Look at Andre Norton, who again draws on the legacy of the pulp era greats and like them in her early work she wrote crime fiction as well as SF – and you can see that way of thinking in the structure of her Time Traders stories.
These writers were writing across genres at a time before the development of our modern silos, and the majority of the early masters wrote at a time before genre publishing was any way to make a living. Those who truly wanted to earn their bread with their type-writers couldn’t possibly rely on science fiction alone – even if their output was sufficient to buy food at a penny a word (or less!) there simply weren’t that many dedicated venues.
No, to pay the bills they needed to think in terms of the full range of possibilities, and they wrote not only science fiction but also crime, detective/mystery, western, fantasy, adventure, and weird fiction.
The majority of pulp era authors faded quickly of course – they burned out, perhaps, or were simply never really good enough to last.
But the best?
The best pushed on and were well known well into the 60s and 70s, before The Great Delisting – and the market is really just starting to rediscover them again now (though of course they were never completely forgotten, just so difficult to find that only grey-haired or truly dedicated young fans would be likely to come across them).
The best of their protégés obviously learned these same rules, and added to it the next generation’s ideas to enhance characterization and colour.
I think it’s no mystery why so many of the best writers of the pulp era and the generation after wrote for radio, film, and TV as well as for print – many of the “beat” rules they learned transfer very well to the demands of visual storytelling. And this, of course, is why attempting to write for comics threw the lack of focus on these rules in modern writer training into such sharp relief.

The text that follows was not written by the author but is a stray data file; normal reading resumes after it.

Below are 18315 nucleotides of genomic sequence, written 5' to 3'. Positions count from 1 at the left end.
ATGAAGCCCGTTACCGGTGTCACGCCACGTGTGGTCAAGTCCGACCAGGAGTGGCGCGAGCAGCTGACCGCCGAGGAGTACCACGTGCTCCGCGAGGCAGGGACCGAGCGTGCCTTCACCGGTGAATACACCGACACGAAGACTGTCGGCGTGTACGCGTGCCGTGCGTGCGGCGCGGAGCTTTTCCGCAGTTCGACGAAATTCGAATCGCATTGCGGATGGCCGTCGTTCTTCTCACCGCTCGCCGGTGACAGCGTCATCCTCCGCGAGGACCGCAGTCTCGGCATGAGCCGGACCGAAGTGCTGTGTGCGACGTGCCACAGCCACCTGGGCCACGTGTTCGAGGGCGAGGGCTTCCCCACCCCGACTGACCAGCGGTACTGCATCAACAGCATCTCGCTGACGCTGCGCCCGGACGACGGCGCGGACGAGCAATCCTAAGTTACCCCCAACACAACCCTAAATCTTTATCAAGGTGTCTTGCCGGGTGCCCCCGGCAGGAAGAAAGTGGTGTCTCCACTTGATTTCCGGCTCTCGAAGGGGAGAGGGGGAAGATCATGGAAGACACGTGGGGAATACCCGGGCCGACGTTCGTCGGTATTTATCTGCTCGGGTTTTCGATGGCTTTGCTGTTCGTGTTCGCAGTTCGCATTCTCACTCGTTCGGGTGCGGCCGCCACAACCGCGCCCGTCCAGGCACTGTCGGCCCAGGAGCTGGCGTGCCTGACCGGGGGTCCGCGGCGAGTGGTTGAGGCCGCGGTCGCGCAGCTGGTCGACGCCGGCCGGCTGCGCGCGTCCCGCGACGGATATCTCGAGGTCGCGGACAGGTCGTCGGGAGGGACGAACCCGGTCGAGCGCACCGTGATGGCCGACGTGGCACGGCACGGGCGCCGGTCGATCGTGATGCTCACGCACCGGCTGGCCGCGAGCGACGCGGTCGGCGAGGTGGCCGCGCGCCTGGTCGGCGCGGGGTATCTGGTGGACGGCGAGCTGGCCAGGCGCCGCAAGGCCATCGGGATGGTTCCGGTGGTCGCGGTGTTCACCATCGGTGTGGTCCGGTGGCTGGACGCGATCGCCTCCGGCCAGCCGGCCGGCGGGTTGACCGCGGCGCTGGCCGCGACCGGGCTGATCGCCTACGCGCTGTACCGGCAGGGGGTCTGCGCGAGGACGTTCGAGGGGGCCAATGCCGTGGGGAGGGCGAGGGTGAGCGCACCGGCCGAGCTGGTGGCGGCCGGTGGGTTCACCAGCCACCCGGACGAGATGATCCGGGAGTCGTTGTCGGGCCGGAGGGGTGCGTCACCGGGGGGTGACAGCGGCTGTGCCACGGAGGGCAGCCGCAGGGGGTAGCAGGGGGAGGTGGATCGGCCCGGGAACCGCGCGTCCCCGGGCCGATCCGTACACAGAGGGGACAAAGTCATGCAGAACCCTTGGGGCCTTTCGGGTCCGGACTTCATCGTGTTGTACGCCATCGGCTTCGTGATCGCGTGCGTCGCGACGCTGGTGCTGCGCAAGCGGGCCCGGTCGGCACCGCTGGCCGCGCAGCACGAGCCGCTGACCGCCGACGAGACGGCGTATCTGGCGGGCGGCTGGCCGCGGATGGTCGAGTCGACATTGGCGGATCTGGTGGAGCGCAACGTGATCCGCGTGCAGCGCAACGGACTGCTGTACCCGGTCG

In modern writer training, the kind of close one-on-one mentoring that previous generations enjoyed is less common. On top of that, many of the tools that those pulp masters forged and passed on to the next generation have come to be seen as “obvious” – so workshops and similar training venues tend to focus on other things: the artistry of character and colour, the feats of world-building that we’ve come to expect.
Basically, what’s happened is that literary fiction has gained the luxury of being somewhat lazy: it’s become possible to obsess about painting scenes and generating atmosphere without much consideration for the other dimensions of a good story. Make no mistake, there are great authors today – maybe better authors in some respects than in decades past (though I submit that the best of the pulp era would fare as well today as they did then). But there’s hardly anyone teaching this generation of writers how to keep a beat.
Partly, I blame the siloing of genres – it’s possible now to make a living writing nothing but science fiction, perhaps nothing but a specific sub-type of science fiction. And the sheer volume of writing being published is astounding – even if they wanted to, many writers can barely keep up with what their peers are writing, let alone delve into other realms of publishing to see what the others are doing. And of course the pay is much better – oh, it’s still not a lot, and the majority of writers will still need to heed that advice: “don’t quit your day job” but it’s no longer necessary to add crime fiction and westerns, and radio plays and TV dramas and film scripts to your bibliography just to ensure enough income to justify the time spent writing.
 Though to be honest, I’ve noticed that “education” in writing means very little and often something bad. Like any craft, practice and experience count for so much more than training.
 Though he definitely injects mystery into a lot of his better work.
 Not strictly a pulp writer in terms of period, but the influence of the pulps is clear in his writing – and in fact may be one of the reasons he didn’t see as much success in his lifetime as he deserved.